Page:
• Some of these compounds are persistent poisons, which means that they take a long time to break down in the environment and accumulate in humans and other organisms, causing harmful effects. Consequently, fungi are a potent tool for reducing environmental pollution.
  • In addition, research indicates that certain fungal species can aid in ecosystem restoration by promoting reforestation in degraded soils, as well as serve as pesticides as pathogens of arthropods and nematodes.

6. Sustainable materials

  • Mycelium, the root structure of mushrooms, is currently being used in substitution of non-renewable materials such as plastic, synthetic, and animal-based items.
  • Mycelium-derived products are biodegradable and require less water and land to produce.
  • Currently available mycelium-based items include packaging, clothing, footwear, sustainable leather, and skin care products, among others.

Negative effects of fungi in Soil

  • Pathogenic fungi in the soil are responsible for a wide variety of plant illnesses by attacking plant tissue and leaving the host plant weak and malnourished.
  • Fungi not only have direct effects on plants, but also alter the relationships between them, shifting the competitive balance between species.
  • Seedlings are vulnerable to attack by mycorrhiza and fungal diseases, which can have negative effects on plant population dynamics.

Algae as a Soil Microorganisms

  • Algae tend to make up a lesser percentage of the soil population than either bacteria or fungi.
  • Green algae and diatoms are the most common forms seen here.
  • Because of their photosynthetic makeup, they are typically found on or near the soil’s surface.
  • Algae’s metabolic activities in healthy soil are overshadowed by those of bacteria and fungi.
  • However, algae can conduct noticeable and helpful alterations under some conditions. For instance, because of their capacity for photosynthesis and other metabolic activities, they may kickstart the accumulation of organic matter on barren and degraded areas. Some desert soils have been found to exhibit this property.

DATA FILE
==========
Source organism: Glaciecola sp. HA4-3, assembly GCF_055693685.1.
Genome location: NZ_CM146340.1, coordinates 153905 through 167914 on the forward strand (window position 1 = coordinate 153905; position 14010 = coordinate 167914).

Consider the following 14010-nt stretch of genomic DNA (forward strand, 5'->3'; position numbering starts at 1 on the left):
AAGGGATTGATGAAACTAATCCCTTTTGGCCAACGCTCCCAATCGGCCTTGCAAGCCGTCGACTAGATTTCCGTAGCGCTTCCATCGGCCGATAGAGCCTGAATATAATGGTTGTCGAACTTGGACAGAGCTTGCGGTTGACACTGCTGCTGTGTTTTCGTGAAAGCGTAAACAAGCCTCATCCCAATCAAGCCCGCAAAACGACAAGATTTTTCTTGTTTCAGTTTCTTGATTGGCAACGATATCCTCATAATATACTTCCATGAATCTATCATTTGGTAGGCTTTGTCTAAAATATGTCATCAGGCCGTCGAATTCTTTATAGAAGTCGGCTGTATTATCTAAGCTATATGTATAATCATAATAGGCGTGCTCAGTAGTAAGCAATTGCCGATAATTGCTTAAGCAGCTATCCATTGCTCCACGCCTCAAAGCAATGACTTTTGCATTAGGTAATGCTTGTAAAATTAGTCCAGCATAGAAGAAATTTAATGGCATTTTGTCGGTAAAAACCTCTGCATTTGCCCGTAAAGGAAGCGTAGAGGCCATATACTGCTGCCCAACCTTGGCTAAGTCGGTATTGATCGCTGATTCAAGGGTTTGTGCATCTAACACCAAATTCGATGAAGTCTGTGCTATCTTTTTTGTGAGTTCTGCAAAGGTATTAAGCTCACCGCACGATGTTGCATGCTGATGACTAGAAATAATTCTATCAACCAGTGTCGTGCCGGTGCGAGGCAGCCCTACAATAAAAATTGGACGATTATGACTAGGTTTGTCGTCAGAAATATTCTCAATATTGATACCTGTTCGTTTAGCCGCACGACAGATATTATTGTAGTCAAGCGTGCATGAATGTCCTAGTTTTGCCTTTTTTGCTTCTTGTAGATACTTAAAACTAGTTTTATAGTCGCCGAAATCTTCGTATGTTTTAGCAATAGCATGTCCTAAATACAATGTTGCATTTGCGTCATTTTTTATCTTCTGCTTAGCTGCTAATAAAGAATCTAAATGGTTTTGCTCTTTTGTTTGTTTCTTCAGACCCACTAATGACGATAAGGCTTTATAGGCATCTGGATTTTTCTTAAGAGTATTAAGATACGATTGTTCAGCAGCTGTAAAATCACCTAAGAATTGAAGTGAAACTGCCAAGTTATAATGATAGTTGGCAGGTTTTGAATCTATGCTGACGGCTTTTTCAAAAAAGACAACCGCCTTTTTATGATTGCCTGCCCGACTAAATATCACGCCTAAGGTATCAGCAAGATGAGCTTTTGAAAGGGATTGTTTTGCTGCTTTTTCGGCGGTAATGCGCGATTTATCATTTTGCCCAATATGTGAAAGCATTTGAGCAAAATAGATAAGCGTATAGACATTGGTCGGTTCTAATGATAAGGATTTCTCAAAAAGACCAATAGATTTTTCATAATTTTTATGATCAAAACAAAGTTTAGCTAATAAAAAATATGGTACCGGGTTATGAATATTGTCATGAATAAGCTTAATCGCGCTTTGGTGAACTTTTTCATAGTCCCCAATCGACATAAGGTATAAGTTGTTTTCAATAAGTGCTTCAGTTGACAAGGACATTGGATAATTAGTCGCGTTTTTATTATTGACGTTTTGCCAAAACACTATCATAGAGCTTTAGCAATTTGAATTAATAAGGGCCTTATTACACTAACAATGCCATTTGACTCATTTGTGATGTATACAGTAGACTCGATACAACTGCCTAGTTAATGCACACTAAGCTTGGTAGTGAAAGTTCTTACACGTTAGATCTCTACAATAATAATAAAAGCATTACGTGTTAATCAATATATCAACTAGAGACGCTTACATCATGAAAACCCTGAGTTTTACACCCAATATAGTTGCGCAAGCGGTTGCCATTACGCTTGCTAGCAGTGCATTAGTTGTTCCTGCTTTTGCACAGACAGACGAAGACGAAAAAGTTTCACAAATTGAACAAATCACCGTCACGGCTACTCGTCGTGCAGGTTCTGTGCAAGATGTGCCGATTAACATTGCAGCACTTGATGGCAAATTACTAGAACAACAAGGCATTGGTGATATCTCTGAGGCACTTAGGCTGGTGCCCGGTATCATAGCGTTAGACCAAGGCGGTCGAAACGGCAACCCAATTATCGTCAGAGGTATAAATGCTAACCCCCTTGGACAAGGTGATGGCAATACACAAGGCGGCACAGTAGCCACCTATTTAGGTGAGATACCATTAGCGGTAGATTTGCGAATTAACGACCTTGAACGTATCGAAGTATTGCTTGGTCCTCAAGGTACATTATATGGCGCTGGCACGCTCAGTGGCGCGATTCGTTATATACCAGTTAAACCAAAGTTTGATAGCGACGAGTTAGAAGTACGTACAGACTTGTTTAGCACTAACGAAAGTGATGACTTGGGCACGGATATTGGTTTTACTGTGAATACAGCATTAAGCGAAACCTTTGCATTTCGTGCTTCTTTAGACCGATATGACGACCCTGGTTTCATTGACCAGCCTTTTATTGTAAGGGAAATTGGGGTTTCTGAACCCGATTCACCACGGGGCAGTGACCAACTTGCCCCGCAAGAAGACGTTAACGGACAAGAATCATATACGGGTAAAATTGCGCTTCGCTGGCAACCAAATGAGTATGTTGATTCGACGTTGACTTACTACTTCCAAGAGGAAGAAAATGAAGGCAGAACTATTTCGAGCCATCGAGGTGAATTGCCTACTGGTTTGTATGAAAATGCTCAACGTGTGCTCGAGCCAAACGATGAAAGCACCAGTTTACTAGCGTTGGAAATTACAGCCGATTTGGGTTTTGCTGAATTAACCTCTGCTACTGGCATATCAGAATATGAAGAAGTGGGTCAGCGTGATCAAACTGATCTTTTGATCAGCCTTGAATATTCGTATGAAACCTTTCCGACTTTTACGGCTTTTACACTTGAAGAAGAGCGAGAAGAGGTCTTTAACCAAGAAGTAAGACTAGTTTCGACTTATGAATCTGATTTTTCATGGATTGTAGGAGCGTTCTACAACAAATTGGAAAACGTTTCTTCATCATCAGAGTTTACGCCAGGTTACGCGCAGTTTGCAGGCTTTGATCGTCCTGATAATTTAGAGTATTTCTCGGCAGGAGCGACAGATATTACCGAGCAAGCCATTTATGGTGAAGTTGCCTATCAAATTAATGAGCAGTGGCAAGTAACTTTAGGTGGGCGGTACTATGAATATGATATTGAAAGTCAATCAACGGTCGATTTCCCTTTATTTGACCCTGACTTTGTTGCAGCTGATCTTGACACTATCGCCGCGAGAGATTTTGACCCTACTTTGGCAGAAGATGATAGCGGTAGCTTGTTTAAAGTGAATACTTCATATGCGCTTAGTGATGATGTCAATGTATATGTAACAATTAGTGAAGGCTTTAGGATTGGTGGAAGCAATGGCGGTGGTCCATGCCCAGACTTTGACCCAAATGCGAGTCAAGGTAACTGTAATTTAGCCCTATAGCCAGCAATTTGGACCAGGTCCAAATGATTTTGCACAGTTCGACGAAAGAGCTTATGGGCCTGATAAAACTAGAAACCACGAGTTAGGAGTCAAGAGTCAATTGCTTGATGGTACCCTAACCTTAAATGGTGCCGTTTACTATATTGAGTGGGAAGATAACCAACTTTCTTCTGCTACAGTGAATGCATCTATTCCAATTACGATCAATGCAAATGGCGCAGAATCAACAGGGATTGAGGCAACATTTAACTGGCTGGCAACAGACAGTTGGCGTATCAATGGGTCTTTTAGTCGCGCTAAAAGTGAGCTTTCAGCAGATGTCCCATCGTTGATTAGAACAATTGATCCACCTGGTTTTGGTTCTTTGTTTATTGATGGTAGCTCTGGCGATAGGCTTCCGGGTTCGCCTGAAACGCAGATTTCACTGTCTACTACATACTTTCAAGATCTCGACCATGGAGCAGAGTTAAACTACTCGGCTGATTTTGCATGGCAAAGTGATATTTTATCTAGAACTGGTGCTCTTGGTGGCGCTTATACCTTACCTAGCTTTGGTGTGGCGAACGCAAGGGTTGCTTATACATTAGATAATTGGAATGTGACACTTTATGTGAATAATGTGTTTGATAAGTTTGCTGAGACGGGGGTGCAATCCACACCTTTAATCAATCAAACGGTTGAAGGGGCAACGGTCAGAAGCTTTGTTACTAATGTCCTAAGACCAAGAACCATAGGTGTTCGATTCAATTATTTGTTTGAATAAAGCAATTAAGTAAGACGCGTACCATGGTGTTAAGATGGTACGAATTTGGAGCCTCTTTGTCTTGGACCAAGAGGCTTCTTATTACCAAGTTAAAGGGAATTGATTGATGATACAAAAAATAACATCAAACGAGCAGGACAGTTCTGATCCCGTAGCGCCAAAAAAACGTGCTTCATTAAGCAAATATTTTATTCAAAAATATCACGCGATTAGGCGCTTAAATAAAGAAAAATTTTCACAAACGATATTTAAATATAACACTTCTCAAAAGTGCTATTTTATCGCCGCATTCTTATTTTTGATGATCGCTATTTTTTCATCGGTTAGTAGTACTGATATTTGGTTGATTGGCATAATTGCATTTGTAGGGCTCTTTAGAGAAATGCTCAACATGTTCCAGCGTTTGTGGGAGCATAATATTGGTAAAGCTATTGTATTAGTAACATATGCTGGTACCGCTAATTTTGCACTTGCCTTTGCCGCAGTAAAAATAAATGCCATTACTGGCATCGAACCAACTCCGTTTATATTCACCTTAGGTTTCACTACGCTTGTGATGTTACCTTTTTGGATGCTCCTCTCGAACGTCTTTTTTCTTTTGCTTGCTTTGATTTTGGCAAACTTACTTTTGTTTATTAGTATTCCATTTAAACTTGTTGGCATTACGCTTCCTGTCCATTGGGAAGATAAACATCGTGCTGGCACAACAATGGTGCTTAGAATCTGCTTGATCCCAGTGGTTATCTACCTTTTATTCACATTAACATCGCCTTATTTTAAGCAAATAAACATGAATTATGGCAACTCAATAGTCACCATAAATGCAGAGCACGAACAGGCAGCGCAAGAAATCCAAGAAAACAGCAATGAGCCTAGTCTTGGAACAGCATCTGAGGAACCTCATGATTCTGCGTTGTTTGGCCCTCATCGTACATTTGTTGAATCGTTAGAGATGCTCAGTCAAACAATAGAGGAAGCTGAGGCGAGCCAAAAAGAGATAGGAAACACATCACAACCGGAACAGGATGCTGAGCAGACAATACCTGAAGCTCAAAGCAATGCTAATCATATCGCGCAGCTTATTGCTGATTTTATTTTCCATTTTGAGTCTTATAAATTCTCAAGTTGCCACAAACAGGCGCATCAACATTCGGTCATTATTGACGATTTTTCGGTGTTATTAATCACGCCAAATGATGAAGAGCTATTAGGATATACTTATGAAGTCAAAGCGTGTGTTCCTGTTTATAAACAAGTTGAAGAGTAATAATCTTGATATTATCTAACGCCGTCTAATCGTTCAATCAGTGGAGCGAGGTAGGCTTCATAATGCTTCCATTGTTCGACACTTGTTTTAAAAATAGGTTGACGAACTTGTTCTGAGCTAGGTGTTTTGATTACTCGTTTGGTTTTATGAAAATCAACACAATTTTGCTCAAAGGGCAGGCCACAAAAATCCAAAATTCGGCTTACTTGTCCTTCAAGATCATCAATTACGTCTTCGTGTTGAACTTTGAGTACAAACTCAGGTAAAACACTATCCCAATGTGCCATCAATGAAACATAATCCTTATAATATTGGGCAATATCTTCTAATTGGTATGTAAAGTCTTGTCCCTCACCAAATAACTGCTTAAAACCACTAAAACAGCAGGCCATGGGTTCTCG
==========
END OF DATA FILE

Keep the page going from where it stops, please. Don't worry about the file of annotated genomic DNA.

• There is evidence that cyanobacteria, a type of oxygenic photosynthetic bacteria, colonises newly exposed rock surfaces, where their cells accumulate and cause the concomitant deposition of organic materials. This creates a nutritional foundation upon which more bacterial species can flourish.
  • Initial algal growth and bacterial activity clear the path for subsequent microbial development.
  • Acids produced by microbial metabolism progressively degrade the rock’s mineral contents. As organic matter and dissolved minerals continue to accumulate, the environment becomes conducive to the development of lichens, followed by mosses, and finally, higher plants.
  • It is the cyanobacteria that initiate the initial stage of rock plant succession, the breakdown of rock into soil.

Types and Examples of Algae Found in Soil

1. Cyanophyceae

  • They are often blue-green to violet in hue, as they contain chlorophyll and pigments.

2. Chlorophyceae

  • They possess solely chlorophyll and appear green.

3. Bacillariaceae

  • They are brown and contain both chlorophyll and pigments.

Positive effects of Algae

  • The deposition of cyanobacteria over the bare rock surface supplies the organic matter or nutrient base for the growth of bacterial and fungal species.
  • By continually depositing organic matter and dissolved minerals across the rocks, they perform a crucial role in changing rock into soil, allowing for the growth of lichens, mosses, and eventually the higher plants.
  • Especially in tropical regions, they help to keep the soil fertile. In addition to increasing the amount of organic carbon in soil, the decomposition of algae also provides the organic matter needed by bacteria and fungi to thrive. As a cementing agent, they help soil aggregate, which keeps more water and nutrients in the ground.
  • Through the process of photosynthesis, algae produce oxygen by dividing carbon dioxide from the air and release it into the water, so enhancing the circulation of oxygen in the subsoil. They also aid in the breakdown of rocks through weathering and the development of soil structure.

Negative effects of Blue-green algae in Soil